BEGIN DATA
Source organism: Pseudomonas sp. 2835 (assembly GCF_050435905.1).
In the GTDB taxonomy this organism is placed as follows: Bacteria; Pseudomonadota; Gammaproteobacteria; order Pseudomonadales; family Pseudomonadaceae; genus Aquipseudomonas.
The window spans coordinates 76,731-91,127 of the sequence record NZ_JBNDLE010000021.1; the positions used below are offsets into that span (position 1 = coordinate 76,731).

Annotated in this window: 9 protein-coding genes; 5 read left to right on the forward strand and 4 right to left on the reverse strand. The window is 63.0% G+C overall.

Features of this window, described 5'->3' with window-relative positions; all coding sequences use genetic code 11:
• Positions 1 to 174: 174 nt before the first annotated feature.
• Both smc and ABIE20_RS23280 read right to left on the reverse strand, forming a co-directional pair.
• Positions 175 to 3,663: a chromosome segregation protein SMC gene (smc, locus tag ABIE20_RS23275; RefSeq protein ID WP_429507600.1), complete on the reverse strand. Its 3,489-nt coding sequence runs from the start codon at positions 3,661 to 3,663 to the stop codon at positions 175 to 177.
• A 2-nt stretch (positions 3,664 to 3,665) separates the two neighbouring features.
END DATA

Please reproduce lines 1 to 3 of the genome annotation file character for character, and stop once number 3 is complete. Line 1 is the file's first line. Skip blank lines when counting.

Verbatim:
Source organism: Pseudomonas sp. 2835 (assembly GCF_050435905.1).
In the GTDB taxonomy this organism is placed as follows: Bacteria; Pseudomonadota; Gammaproteobacteria; order Pseudomonadales; family Pseudomonadaceae; genus Aquipseudomonas.
The window spans coordinates 76,731-91,127 of the sequence record NZ_JBNDLE010000021.1; the positions used below are offsets into that span (position 1 = coordinate 76,731).